Who Are David Schoen And Bruce Castor Jr., Trump's Impeachment Defense Lawyers?
AILSA CHANG, HOST:
Former President Trump has a new legal team for his second impeachment trial after the first group of lawyers who were going to defend him dissolved over the weekend. The trial is scheduled to open next week in the Senate. And joining us now with more details is NPR justice correspondent Ryan Lucas.
RYAN LUCAS, BYLINE: Hi there.
CHANG: All right, I am honestly losing track of all these lawyers now.
CHANG: Who is now signed on to represent Trump next week?
LUCAS: Well, Trump is a notoriously difficult client, and he has had, certainly, difficulty finding folks to represent him for this trial. It looked about a week and a half ago as though he had found his team. It was to be led by Butch Bowers, a South Carolina attorney who came recommended by South Carolina Senator Lindsey Graham. Bowers was viewed as a good choice. He's defended Republican governors in South Carolina. He's been a reliable lawyer for state GOP luminaries. But he and Trump decided over the weekend to part ways. It was a mutual decision. And now Trump's office says David Schoen and Bruce Castor Jr. will head his defense. And this has all been a bit of a scramble. And it is, of course, just over a week now until the trial is scheduled to start.
CHANG: Yeah, just over a week - well, tell us a little more about these two lawyers, Schoen and Castor.
LUCAS: Castor is the former county commissioner and a former district attorney for Montgomery County, Pa. One of the most notable things from his time as district attorney is actually a case that he didn't pursue. Back in 2005, he declined to prosecute Bill Cosby. Castor said at the time that the case was too weak. And Cosby, of course, later was tried and convicted of sexual assault.
CHANG: Right. OK, so that's Castor. What about Schoen?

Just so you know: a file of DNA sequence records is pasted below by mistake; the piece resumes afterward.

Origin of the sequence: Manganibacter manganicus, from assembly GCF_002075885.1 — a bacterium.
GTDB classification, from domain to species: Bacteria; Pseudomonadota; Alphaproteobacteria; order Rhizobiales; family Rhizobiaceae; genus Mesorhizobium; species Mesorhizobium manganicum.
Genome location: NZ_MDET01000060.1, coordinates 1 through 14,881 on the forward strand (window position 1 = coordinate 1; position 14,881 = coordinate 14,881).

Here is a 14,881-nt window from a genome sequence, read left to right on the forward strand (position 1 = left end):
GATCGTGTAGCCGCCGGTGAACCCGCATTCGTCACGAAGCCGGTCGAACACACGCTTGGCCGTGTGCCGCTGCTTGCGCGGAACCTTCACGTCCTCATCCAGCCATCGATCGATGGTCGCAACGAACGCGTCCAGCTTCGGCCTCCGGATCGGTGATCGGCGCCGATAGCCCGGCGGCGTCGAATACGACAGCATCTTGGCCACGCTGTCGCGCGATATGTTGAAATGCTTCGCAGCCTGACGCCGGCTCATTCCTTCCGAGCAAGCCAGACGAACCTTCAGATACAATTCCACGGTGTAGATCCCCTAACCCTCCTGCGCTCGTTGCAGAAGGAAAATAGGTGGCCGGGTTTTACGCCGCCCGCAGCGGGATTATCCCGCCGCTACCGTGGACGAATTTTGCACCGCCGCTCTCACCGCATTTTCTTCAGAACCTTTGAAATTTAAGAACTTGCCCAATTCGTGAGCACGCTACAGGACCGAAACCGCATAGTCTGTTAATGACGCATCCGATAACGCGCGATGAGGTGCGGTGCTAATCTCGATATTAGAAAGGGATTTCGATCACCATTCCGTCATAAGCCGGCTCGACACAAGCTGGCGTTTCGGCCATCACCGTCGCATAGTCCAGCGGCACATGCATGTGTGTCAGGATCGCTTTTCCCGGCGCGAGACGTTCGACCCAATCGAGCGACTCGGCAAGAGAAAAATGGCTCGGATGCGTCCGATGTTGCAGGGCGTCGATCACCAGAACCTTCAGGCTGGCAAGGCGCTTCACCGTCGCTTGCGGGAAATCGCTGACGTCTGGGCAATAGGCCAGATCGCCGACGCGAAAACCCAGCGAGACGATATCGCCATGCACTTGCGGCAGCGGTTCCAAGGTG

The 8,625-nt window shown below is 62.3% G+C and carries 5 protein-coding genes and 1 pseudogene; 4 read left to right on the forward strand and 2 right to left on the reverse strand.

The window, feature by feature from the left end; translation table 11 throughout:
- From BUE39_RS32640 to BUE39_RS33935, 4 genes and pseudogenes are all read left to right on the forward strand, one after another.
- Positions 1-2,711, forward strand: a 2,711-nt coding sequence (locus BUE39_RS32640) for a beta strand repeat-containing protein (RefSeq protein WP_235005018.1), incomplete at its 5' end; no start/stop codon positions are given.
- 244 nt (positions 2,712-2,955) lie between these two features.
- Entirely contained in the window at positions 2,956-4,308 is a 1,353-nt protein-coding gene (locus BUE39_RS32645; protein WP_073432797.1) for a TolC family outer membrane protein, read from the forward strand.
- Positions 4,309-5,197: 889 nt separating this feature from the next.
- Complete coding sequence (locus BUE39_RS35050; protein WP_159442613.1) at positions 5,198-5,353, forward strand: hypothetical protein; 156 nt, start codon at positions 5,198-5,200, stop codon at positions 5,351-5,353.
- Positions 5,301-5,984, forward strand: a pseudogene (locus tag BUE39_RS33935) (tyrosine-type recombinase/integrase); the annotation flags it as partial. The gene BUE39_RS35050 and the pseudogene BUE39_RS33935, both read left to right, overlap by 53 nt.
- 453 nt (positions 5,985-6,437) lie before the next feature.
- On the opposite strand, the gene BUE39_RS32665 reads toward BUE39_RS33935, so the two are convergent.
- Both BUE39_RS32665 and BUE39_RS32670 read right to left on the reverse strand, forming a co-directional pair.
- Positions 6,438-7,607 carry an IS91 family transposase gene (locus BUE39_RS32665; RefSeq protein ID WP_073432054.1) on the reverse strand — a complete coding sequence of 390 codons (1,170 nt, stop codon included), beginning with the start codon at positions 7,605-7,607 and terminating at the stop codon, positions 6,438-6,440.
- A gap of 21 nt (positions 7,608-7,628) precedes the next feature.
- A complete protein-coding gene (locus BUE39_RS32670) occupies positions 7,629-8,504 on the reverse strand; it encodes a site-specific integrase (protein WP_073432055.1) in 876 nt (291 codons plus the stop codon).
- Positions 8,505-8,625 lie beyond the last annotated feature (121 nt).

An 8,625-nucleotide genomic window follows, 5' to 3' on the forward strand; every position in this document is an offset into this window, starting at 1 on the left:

LUCAS: Schoen's been around for a long time. He's done TV legal commentary, including on Newsmax. He worked briefly as counsel for Trump's longtime friend, Roger Stone, when he was appealing his conviction last year. Schoen also has a link to Jeffrey Epstein, the disgraced financier and convicted sex offender. Schoen told the Atlanta Jewish Times back in 2019 that he met with Epstein in prison just days before Epstein hanged himself. Schoen said that he had agreed in that meeting to take over Epstein's defense. He also said that he didn't think that Epstein had killed himself. Now, for the record, authorities have declared Epstein's death a suicide. And then, actually earlier in Schoen's career, back in the '90s, he represented some organized crime figures in New York, including Russian mobsters.
CHANG: Interesting. OK, well, what do you think this shakeup in Trump's legal team indicates about the strategy his lawyers are likely to take in the upcoming trial?
LUCAS: Well, Bowers and the other attorneys who parted ways with Trump were seen as measured, kind of even-keeled, very much straight shooters. There have been reports that Trump wants his legal team to push his baseless claims of election fraud during the trial. But congressional Republicans and some Trump advisers have actually focused their defense of Trump on the fact that he's out of office, which they say makes this all unconstitutional. Legal scholars are split on what the country's founders intended in the Constitution. Some say removal from office is the only purpose of impeachment. Others say it's only one of the purposes.
But ultimately, the decision on this is going to lie with senators. And arguing that it's unconstitutional provides a reason for Republicans to vote to acquit. And we've already seen 45 Republican senators vote last week that the trial is unconstitutional. That is a clear signal that the House managers will have a hard time getting enough Republican senators on board to vote to convict Trump.
CHANG: Indeed. That is NPR's Ryan Lucas.
Thank you, Ryan.
LUCAS: Thank you.
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